First Vietnam-Focused ETF In U.S. Launches

August 14, 2009

Van Eck launches first dedicated Vietnam ETF for U.S. investors.

 

One of the hottest frontier markets in recent years has been Vietnam. Now, there’s an exchange-traded fund dedicated just to companies based in or generating at least 50% of their revenues from operations in that country.

The Market Vectors Vietnam ETF (NYSEArca: VNM) launched on Friday. It tracks an index developed by Van Eck Global, which sponsors the fund and serves as its portfolio adviser.

“VNM offers a broad representation of the country’s market. Nearly 70% of the companies in the ETF are domiciled in Vietnam and the rest have at least 50% of their business coming within its borders,” said Derek Van Eck, the firm’s chief investment officer, during a presentation about the ETF before markets opened for analysts and investors.

The fund opens with 28 companies. Heading into Friday, the Ho Chi Minh Stock Exchange—the country’s main stock exchange—had gained more than 60% so far this year. The ETF will charge a net expense ratio of 0.99%.

While VNM represents the first pure Vietnam ETF in the U.S., in the past year, fund companies have been rushing into the frontiers market space.

Last year, a unit of Deutsche Bank launched across Europe the first set of dedicated frontier-focused exchange-traded products. That included one devoted to Vietnam. (See related story here.)

Later in 2008, Claymore launched the first U.S.-based ETF devoted to frontier markets, the Claymore/BNY Mellon Frontier Markets ETF (NYSEArca: FRN). But that fund’s benchmark doesn’t include Vietnam. (See related story here.)

Shortly after FRN’s debut, a second dedicated frontiers ETF came out, the PowerShares MENA Frontier Countries Portfolio (NASDAQ: PMNA). But it also doesn’t provide exposure to Vietnam. (See related story here.)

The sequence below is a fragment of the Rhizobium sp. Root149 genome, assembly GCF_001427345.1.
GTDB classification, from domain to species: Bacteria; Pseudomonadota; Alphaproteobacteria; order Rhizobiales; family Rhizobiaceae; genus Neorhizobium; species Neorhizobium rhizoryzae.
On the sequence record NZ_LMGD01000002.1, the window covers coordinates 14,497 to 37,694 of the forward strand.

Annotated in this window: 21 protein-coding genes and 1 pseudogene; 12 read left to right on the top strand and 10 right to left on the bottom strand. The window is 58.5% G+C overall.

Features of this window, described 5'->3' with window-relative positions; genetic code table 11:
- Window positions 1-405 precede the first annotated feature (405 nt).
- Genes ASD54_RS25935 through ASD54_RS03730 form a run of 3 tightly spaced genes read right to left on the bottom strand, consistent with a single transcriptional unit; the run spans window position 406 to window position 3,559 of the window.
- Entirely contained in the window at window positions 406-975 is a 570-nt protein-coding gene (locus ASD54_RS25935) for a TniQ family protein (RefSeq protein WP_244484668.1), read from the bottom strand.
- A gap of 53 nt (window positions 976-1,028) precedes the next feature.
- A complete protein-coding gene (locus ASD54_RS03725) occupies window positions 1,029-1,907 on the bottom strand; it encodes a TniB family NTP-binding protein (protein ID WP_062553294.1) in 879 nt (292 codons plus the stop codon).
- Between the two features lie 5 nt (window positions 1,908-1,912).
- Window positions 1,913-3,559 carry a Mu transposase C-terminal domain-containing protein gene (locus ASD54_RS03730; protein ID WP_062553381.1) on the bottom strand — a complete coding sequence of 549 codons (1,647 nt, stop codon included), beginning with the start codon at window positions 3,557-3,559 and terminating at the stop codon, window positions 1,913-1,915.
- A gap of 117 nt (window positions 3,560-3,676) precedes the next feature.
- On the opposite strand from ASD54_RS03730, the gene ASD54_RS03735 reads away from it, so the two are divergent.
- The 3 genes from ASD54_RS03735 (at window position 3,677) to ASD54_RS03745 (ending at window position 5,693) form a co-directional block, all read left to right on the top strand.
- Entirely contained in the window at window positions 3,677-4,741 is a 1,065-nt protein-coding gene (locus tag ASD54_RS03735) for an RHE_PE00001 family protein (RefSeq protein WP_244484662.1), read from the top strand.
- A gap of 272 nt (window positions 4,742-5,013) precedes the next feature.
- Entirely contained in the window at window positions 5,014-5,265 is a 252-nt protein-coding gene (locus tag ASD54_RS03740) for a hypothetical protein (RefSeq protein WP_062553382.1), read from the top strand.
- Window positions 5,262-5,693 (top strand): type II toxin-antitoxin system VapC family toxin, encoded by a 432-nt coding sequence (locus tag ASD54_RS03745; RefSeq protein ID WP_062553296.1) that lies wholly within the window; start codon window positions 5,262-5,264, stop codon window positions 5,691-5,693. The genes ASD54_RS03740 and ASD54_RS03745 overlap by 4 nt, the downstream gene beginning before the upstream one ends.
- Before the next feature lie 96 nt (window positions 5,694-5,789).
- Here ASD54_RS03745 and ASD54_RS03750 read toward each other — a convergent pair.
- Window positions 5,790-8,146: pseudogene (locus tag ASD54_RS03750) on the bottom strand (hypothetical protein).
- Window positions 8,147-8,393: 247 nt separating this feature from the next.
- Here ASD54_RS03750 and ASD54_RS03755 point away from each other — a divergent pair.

Van Eck actually entered the frontier markets ETF field last year as well with the introduction of the Market Vectors Africa Index ETF (NYSEArca: AFK). Again, it also doesn’t provide access to Vietnam. (See related story here.)

Why go with a dedicated Vietnam ETF for a market whose main exchange has a market cap of only about US$30 billion?

Vietnam is one of the world’s largest exporters of rice and rubber. It has also become a darling of many on Wall Street for an aggressive push to attract foreign investment by making its economy more open to private business, both locally and abroad. It has also been pushing advantages of a young and relatively low-cost workforce, winning some big manufacturers away from other growing areas in Asia, including China. (Van Eck actually has a nice summary of Vietnam’s investment prospects—both pro and con—on its site.)

The index for VNM will be rebalanced quarterly.  At the end of July, its largest sectors were: financials (36.7%); energy (19.1%); materials (12.3%); industrials (12.2%) and consumer staples (10.8%). Not surprisingly, the ETF is skewed heavily toward smaller companies—some 86% of its benchmark is represented by small- and mid-cap sized companies.

While Vietnam represented nearly 68% of the fund’s index, other markets with big investments in Vietnam are included in VNM’s portfolio. Its country makeup includes some 7.5% in Singapore and 6% in the U.K. Also, Malaysia, India, Canada and South Korea are included in the fund in slices of 3-5% each.

 

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